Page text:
When Change is permanent!
Sunday, June the 24th, at around
4:30 pm I saw a revelation of a great truth; all creations are mere illusions
like a rainbow. The majestic Wangdiphodrang dzong, about 374 years old is razed
to the ground in approximately 5 hours. We built and rebuilt only to be
consumed by the fury of nature and then rebuilt all over again. Had Buddha been
alive around old Bajo bazar, he would have been glad because the truth is
revealed but sad at the sight that people are shocked still, even after he
revealed the truth some 2500 years ago.
World is full of suffering, all compounded phenomena are transitory, change is the only permanent thing and uncertainty is the only thing we are certain of.
|Picture courtesy: FindYourWayInBhutan Facebook page|
Had we realized this truth that everything is ephemeral, we would not have bothered to have built in the first place. I also couldn’t believe my eyes when the trailer was telecast, from a majestic structure to start of the fire at one end to half burnt to all being charred and ultimately the so called majestic walls collapsing majestically.
Moments ago I was too elated for I had a long anticipated rendezvous about to happen. Sadly this elated spirit lasted few minutes when there was a red light about the event not taking place. I was banging my mobile against the sofa just to feed my anger. I am a slave of expectations, servant of wishes and an admirer of lunacy of desires. This rounds of change is going to be there for so long as I remain being the believer of this concept of relative time and space.
The day before there was a heavy down pour and the day dzong was ablaze there were gust of wind in what we often call the Windy Phodrang, adding salt on the sore. I believe this is what we call the maturation of Karma. People are helplessly watching the fortress stoop to the wrath of fire, when fire-fighting helicopters lay Idle at a hanger in Indian military to my view. I am confused as to why it could not have been called for rescue because Indo-Bhutan friendship is hailed as an epitome of bilateral relationships in South East Asia. We watched and waited for 5 hours or so when a fire-fighter plane from India might take half an hour to reach Wangdue.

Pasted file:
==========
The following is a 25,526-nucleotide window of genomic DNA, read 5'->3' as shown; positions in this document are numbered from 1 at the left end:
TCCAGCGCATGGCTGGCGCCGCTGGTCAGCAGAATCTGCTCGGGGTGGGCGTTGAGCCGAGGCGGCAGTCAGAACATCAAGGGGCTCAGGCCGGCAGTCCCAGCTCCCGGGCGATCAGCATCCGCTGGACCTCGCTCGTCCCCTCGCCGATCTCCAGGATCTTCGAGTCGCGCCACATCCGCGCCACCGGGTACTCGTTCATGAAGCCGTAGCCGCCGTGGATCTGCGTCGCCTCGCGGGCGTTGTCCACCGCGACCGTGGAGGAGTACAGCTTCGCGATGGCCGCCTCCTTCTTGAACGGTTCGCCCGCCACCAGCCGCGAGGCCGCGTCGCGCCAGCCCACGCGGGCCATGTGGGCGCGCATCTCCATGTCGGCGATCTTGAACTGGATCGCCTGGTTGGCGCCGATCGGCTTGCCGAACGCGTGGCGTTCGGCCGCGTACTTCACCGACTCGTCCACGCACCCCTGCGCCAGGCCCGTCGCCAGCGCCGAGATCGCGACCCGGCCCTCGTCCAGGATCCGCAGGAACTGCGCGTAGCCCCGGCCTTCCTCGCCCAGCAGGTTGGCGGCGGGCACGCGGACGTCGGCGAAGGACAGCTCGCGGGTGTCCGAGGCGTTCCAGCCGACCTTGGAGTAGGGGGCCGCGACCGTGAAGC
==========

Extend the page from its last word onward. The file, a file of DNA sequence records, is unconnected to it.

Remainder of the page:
Any ways nothing is permanently here to stay. Everything is subject to change and decay. It is not the first time that such a historical monument comes down. For an instance Wangdiphodrang dzong itself had been gutted by fire on two different dates in the history. While we cannot avoid such catastrophes altogether, we still cannot miss the lesson.
There are other dzongs vulnerable to such disasters like Jakar, Tashigang, Lhuntse, Dagana dzongs where fire-fighting is almost impossible owing to its strategic locations especially on hill tops with only one way access. Therefore disaster preparedness like insurance, safety kits, necessary rearrangements must take precedence before we pat our foreheads again in remorse. Falling in a pit for once is alright but falling into the same old pit again would connote carelessness.